Court of protection advice

Hey folks

I'm trying to decide whether I should take over deputyship for Jake's finances. Currently he has a professional deputy who charges us £000's each year. Having spoken to the Court of Protection advice line today it sounds like I'm doing 80% of the admin and record keeping and so, on the surface, it feels like the right decision.

I realise however that this may be a naïve view and wondered if anyone on here has personal experience of acting as their spouse's deputy.

Any insights or advice would be greatly appreciated!

Thanks, C x

5 Replies

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  • I assume you live in the UK

    I would strongly recommend getting advice from an advice centre or find a solicitor that gives free advice sessions ( Headway have a list of Solicitors I believe )

    We went through this with my Mother in Law and Uncle but then it was the Court of Protection (I think) we dealt with

    Have you browsed the web

  • My Dad raised a Power of Attorney for my sister & I to act on his behalf if he became incapable. I manage all his affairs financial, practical the lot. We don't have to refer to him for anything.

    I'm not sure if your situation is exactly the same or not but it may be worth talking to a solicitor to see how the law stands on Powers of Attorney now.

  • This is not exactly what you asked - sound advice so far. After my Mother's first stroke she was able to understand and sign a power of attorney for my sister and I to act on her behalf - thank heavens - as not too much later she had further strokes and would have been unable to do so - and we would have had a more complicated situation for the next 8 years as she had successive strokes and increasing incapacity.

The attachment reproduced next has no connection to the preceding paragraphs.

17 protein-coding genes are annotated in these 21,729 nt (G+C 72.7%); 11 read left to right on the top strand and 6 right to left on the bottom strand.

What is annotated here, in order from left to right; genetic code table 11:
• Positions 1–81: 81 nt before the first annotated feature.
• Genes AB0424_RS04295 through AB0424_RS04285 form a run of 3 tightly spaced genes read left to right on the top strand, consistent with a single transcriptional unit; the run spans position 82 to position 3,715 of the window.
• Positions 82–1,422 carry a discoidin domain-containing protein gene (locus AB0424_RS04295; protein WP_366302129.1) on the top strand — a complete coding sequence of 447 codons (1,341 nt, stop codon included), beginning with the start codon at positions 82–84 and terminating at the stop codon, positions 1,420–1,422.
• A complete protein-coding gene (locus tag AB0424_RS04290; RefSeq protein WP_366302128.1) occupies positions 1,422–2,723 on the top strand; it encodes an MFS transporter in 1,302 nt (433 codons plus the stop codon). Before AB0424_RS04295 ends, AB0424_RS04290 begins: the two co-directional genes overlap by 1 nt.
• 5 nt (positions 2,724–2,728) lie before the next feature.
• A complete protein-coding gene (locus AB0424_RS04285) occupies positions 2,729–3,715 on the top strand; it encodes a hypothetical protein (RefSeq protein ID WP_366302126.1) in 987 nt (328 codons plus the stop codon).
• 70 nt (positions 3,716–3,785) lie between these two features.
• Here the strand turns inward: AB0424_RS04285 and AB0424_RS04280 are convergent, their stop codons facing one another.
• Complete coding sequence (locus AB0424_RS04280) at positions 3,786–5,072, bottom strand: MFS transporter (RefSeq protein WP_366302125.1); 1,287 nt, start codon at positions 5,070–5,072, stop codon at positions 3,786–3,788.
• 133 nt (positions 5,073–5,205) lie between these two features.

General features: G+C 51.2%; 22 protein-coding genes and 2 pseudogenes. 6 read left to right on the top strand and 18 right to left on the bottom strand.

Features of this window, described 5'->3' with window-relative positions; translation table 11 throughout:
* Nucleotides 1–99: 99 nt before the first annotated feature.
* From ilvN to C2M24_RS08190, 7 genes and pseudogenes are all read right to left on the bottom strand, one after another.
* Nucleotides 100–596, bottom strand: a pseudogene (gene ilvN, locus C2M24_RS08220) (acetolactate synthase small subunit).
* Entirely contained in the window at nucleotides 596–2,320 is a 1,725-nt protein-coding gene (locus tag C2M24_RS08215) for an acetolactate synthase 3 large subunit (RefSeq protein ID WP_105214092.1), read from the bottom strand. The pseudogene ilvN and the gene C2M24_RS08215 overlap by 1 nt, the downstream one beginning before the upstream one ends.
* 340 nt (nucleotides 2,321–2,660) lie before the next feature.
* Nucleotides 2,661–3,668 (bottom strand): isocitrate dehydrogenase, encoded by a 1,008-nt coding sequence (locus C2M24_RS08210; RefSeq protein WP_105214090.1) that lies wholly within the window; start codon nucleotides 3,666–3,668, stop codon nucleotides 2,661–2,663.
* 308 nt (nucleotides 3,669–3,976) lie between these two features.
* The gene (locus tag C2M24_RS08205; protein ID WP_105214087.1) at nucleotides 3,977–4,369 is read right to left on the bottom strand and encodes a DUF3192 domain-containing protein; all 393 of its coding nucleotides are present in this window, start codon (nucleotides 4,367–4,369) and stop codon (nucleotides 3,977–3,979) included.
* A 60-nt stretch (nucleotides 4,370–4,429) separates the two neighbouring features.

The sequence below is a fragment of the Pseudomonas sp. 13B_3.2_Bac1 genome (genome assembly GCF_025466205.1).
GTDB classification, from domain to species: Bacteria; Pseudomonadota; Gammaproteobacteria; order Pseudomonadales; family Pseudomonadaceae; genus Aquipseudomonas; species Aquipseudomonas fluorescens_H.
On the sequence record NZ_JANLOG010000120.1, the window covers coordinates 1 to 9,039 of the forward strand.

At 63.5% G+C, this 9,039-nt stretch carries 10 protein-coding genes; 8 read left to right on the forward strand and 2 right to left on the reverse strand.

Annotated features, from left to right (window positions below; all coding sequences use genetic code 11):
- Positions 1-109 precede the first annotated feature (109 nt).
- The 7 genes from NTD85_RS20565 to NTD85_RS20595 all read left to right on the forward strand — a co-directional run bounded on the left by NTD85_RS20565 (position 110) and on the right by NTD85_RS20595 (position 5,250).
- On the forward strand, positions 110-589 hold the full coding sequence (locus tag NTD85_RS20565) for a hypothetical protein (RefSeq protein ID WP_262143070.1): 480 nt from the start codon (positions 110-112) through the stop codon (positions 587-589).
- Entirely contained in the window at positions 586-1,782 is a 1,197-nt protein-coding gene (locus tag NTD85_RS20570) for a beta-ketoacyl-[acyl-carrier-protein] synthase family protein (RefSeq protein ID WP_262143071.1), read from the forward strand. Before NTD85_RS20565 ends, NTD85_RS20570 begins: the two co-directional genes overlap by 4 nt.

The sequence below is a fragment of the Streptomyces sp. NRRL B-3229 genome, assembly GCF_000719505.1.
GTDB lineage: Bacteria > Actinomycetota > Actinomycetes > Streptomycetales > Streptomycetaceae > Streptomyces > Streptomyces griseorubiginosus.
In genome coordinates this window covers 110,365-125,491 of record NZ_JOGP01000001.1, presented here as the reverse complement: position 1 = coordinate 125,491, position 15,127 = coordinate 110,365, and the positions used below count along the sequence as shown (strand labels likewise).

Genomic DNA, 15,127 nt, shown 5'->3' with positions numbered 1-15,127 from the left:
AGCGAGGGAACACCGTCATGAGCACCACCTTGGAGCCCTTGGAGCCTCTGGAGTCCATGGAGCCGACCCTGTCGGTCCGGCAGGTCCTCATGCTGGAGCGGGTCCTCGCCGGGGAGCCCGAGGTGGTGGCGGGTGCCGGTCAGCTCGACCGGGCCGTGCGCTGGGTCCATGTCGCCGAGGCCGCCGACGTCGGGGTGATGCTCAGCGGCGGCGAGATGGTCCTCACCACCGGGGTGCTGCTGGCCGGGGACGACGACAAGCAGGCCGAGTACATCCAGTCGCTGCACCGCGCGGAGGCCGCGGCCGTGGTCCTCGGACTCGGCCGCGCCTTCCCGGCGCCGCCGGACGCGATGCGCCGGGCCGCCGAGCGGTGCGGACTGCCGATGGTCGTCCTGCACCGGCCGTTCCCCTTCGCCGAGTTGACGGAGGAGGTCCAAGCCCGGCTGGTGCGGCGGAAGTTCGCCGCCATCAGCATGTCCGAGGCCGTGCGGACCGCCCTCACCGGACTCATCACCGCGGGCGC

In general I think why pay someone who will be charging you professional fees for every second they work on your husbands behalf, if you are doing 80% of the work yourself and feel capable and it wouldn't add too much more stress. After all, in many marriages one partner looks after the finances for both (traditionally the man but of course now often just the one with most capacity for finance and organisation).

    Good luck with sorting out what's best for both of you.

  • My cousin took on power of attorney when my aunt developed dementia although everyone worried that it would be too much for her. And when my aunt died my cousin acted as executer of her mother's estate and, having had no experience of legal/financial matters whatsoever, acted entirely alone with only the help of the internet.

    I have no doubt Charlie that you are more than capable of acting as Jake's Deputy which certainly would save you £1000s !

  • My husband and his brother were joint power of attorneys. MIL needed a nursing home. All her monies were dealt with by my husband. I can't remember any big challenges with this.

    On her death the families solicitor saw the to Will execution

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